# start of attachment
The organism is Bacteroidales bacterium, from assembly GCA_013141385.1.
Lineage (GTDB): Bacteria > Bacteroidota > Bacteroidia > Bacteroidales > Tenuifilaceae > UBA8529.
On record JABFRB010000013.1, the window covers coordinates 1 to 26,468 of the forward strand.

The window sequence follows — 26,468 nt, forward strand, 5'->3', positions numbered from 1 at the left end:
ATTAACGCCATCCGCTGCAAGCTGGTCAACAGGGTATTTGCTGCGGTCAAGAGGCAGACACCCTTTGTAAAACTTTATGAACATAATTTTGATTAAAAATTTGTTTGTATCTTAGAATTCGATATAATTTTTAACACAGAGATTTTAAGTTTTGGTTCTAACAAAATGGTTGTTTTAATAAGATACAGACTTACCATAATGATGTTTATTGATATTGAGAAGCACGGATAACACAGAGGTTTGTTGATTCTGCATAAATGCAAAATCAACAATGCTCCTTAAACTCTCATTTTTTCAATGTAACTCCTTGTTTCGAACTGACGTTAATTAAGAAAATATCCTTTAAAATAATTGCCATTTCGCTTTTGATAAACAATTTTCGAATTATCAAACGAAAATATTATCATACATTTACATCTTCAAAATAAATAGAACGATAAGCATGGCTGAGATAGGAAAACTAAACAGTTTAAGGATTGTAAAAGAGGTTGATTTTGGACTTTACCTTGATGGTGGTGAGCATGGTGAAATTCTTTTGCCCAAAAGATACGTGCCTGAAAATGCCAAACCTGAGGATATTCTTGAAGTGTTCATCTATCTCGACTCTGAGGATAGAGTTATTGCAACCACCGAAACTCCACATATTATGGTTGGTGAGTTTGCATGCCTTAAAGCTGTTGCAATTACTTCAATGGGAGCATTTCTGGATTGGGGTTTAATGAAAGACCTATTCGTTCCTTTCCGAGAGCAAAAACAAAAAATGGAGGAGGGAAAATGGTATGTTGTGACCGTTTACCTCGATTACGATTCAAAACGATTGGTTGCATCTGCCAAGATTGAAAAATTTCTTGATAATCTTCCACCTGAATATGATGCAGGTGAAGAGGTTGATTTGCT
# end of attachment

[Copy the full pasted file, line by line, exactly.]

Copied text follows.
The organism is Bacteroidales bacterium, from assembly GCA_013141385.1.
Lineage (GTDB): Bacteria > Bacteroidota > Bacteroidia > Bacteroidales > Tenuifilaceae > UBA8529.
On record JABFRB010000013.1, the window covers coordinates 1 to 26,468 of the forward strand.

The window sequence follows — 26,468 nt, forward strand, 5'->3', positions numbered from 1 at the left end:
ATTAACGCCATCCGCTGCAAGCTGGTCAACAGGGTATTTGCTGCGGTCAAGAGGCAGACACCCTTTGTAAAACTTTATGAACATAATTTTGATTAAAAATTTGTTTGTATCTTAGAATTCGATATAATTTTTAACACAGAGATTTTAAGTTTTGGTTCTAACAAAATGGTTGTTTTAATAAGATACAGACTTACCATAATGATGTTTATTGATATTGAGAAGCACGGATAACACAGAGGTTTGTTGATTCTGCATAAATGCAAAATCAACAATGCTCCTTAAACTCTCATTTTTTCAATGTAACTCCTTGTTTCGAACTGACGTTAATTAAGAAAATATCCTTTAAAATAATTGCCATTTCGCTTTTGATAAACAATTTTCGAATTATCAAACGAAAATATTATCATACATTTACATCTTCAAAATAAATAGAACGATAAGCATGGCTGAGATAGGAAAACTAAACAGTTTAAGGATTGTAAAAGAGGTTGATTTTGGACTTTACCTTGATGGTGGTGAGCATGGTGAAATTCTTTTGCCCAAAAGATACGTGCCTGAAAATGCCAAACCTGAGGATATTCTTGAAGTGTTCATCTATCTCGACTCTGAGGATAGAGTTATTGCAACCACCGAAACTCCACATATTATGGTTGGTGAGTTTGCATGCCTTAAAGCTGTTGCAATTACTTCAATGGGAGCATTTCTGGATTGGGGTTTAATGAAAGACCTATTCGTTCCTTTCCGAGAGCAAAAACAAAAAATGGAGGAGGGAAAATGGTATGTTGTGACCGTTTACCTCGATTACGATTCAAAACGATTGGTTGCATCTGCCAAGATTGAAAAATTTCTTGATAATCTTCCACCTGAATATGATGCAGGTGAAGAGGTTGATTTGCT